their cooperation.

HERERA: So, do you think that they can still reach an agreement? And if
they don`t, what are the possibilities of a government shutdown?

HARWOOD: They can still reach an agreement. We`ve seen from President
Trump that he often reverses field and takes one position one day, another
the next day. There is the basis of a bipartisan deal on immigration,
although some conservatives in the Republican Party don`t like it.

But it has gotten harder because of the way the president spoke in the Oval
Office meeting we`ve all been talking about for several days. Now, if they
don`t reach an agreement, there is a chance we will have a government
shutdown. There also a chance they will find a way out with a very short-
term extension of government funding the give them more time to work on it.

HERERA: We will wait and see.

Thank you, John. Appreciate it.

HARWOOD: You bet.

HERERA: John Harwood in Boston tonight.

Well, it`s been yearly a year since Donald Trump was sworn in as president.
He told the country that he would help grow the economy. So, how is he
doing so far?

Steve Liesman takes a look.

(BEGIN VIDEOTAPE)

STEVE LIESMAN, NIGHTLY BUSINESS REPORT CORRESPONDENT: President Trump
looks to have gotten his 3 percent growth number during his first three
quarters. The question is, how much he is responsible for it and whether
the growth can continue.

GDP averaged exactly 3 percent since the second quarter of 2017. That`s
assumes the fourth quarter comes in at the projected 3 percent. That`s an
extra 1 percent of growth compared to the prior four quarters.

And most of that extra growth has come from investment, including less
growth in structures and housing but more growth in business equipment.

One force that could be behind it is increased business confidence from the
president`s policies, including expected tax cuts and actual deregulation.
Higher stock prices could also be generating a wealth effect.

SAM ZELL, EQUITY GROUP INVESTMENTS CHAIRMAN: You have gone from an
administration that said you didn`t build it to an administration that
says, how can I help you build it?

LIESMAN: But the economy under President Trump has also benefited from
higher oil prices and part of the equipment spending increase looks to be
tied to energy. The growth has also been helped by more federal spending
largely from the Feds. There is also a big boost in inventories and in
trade, in part because of the weaker dollar, along with better growth
overseas.

Job growth has been strong under President Trump, up 1.9 million jobs since
February, but a bit less than the comparable 11 months of the Obama
administration. Unemployment has plunged to 4.1 percent from 4.8 percent.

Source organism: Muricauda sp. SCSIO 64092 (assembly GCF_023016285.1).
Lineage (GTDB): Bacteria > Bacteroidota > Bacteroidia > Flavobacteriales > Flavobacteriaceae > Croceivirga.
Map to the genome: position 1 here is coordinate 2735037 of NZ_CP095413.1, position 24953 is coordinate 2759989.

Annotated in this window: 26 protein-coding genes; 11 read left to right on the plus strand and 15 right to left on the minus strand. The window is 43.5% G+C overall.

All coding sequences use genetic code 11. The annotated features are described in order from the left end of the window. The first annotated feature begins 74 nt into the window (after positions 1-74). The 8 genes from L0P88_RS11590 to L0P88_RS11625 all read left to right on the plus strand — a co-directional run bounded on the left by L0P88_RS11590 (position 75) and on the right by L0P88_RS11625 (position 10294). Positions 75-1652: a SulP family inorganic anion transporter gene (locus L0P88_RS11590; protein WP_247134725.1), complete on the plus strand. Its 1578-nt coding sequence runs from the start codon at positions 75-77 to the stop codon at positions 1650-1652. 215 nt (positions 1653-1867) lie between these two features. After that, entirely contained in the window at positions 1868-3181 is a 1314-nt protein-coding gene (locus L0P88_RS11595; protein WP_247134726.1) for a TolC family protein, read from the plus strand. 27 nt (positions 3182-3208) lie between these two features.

Retail jobs have been depressed in the president`s first year, but that
continues a trend seen before. Manufacturing jobs, though, have been
strong.

MARK ZANDI, MOODY`S ANALYTICS CHIEF ECONOMIST: The revival of the
manufacturing goes to the global economy. The entire global economy is on
the same page for the first time since the recession back ten years ago.
It`s pretty tough to connect those dots between economic growth and the
president.

I mean, there was no major change in economic policy except at the very end
of 2017. And that`s the deficit financed tax cuts.

LIESMAN: So, the jury is split. Some see the first year of the Trump
economy benefiting from positive reaction in the real economy to his
expected and actual policies. Others say these are trends beyond the
president`s control and influence.

Most agree, the true test will come if this kind of growth can continue now
that his policies are actually coming into place.

For NIGHTLY BUSINESS REPORT, I`m Steve Liesman.

(END VIDEOTAPE)

HERERA: The Energizer bunny buys its rival, Rayovac, and that`s where we
begin tonight`s “Market Focus”.

Energizer has agreed to buy the battery and portable lighting business from
Spectrum Brand for $2 billion, adding the Rayovac brand to its portfolio.
Energizer shares getting going and going and going, finishing up 14-1/2
percent to $59.11. While Spectrum added just about 4 percent to $125.23.

Citigroup (NYSE:C) posted its biggest quarterly loss ever as a $22 billion
charge related to the new tax law erased the bank`s profit. The loss was
largely due to accounting changes the bank had to make in order to be
compliant under the new legislation. If you take out the charge, Citi beat
expectations. So, shares were up a fraction to $77.11.

AutoNation (NYSE:AN) said it would use the savings from the new tax plan to
bolster its retirement and health benefits for employees. The nation`s
largest auto retailer said it would also see a one-time benefit of 45 cents
a share for the current quarter and an 80 cent benefit for full year
earnings. AutoNation (NYSE:AN) shares were off more than 1 percent to
$57.24.

After the bell, CSX (NYSE:CSX) reported stronger than expected earnings but
said a drop in shipments caused revenue to disappoint. The result come
just one month after CSX (NYSE:CSX) chief executive died while in the midst
of a company turnaround. CSX (NYSE:CSX) initially fell after-hours, adding
to nearly 2 percent losses in the regular session where shares closed at
about $58.13.

Also after the bell, Boeing (NYSE:BA) said it was launching a company with
automotive seats maker Adient to create airplane seats. Boeing (NYSE:BA)
said it would have a minority stake in the newly formed joint venture